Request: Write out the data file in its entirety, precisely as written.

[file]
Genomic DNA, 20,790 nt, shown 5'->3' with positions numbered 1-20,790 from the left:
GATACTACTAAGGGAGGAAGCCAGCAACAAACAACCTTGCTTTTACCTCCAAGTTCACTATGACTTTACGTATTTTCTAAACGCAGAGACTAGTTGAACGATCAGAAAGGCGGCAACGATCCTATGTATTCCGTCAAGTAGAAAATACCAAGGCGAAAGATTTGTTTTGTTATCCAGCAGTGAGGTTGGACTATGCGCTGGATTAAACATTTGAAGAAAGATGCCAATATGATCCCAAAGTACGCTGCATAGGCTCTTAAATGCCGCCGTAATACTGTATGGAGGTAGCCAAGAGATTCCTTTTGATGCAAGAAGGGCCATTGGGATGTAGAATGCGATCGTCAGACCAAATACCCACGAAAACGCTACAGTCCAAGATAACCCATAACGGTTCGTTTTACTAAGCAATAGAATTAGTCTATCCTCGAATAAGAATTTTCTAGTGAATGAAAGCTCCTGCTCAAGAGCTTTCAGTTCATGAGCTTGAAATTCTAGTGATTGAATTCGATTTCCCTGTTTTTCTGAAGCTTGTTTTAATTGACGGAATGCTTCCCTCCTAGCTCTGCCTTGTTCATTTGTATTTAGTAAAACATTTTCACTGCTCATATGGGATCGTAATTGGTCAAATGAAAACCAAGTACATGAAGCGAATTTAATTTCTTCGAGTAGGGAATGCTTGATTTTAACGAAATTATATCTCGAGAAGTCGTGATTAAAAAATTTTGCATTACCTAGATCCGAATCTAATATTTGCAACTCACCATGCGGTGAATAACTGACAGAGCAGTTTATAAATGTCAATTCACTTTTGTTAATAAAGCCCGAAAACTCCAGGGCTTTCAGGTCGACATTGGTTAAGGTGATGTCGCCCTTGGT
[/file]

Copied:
Genomic DNA, 20,790 nt, shown 5'->3' with positions numbered 1-20,790 from the left:
GATACTACTAAGGGAGGAAGCCAGCAACAAACAACCTTGCTTTTACCTCCAAGTTCACTATGACTTTACGTATTTTCTAAACGCAGAGACTAGTTGAACGATCAGAAAGGCGGCAACGATCCTATGTATTCCGTCAAGTAGAAAATACCAAGGCGAAAGATTTGTTTTGTTATCCAGCAGTGAGGTTGGACTATGCGCTGGATTAAACATTTGAAGAAAGATGCCAATATGATCCCAAAGTACGCTGCATAGGCTCTTAAATGCCGCCGTAATACTGTATGGAGGTAGCCAAGAGATTCCTTTTGATGCAAGAAGGGCCATTGGGATGTAGAATGCGATCGTCAGACCAAATACCCACGAAAACGCTACAGTCCAAGATAACCCATAACGGTTCGTTTTACTAAGCAATAGAATTAGTCTATCCTCGAATAAGAATTTTCTAGTGAATGAAAGCTCCTGCTCAAGAGCTTTCAGTTCATGAGCTTGAAATTCTAGTGATTGAATTCGATTTCCCTGTTTTTCTGAAGCTTGTTTTAATTGACGGAATGCTTCCCTCCTAGCTCTGCCTTGTTCATTTGTATTTAGTAAAACATTTTCACTGCTCATATGGGATCGTAATTGGTCAAATGAAAACCAAGTACATGAAGCGAATTTAATTTCTTCGAGTAGGGAATGCTTGATTTTAACGAAATTATATCTCGAGAAGTCGTGATTAAAAAATTTTGCATTACCTAGATCCGAATCTAATATTTGCAACTCACCATGCGGTGAATAACTGACAGAGCAGTTTATAAATGTCAATTCACTTTTGTTAATAAAGCCCGAAAACTCCAGGGCTTTCAGGTCGACATTGGTTAAGGTGATGTCGCCCTTGGT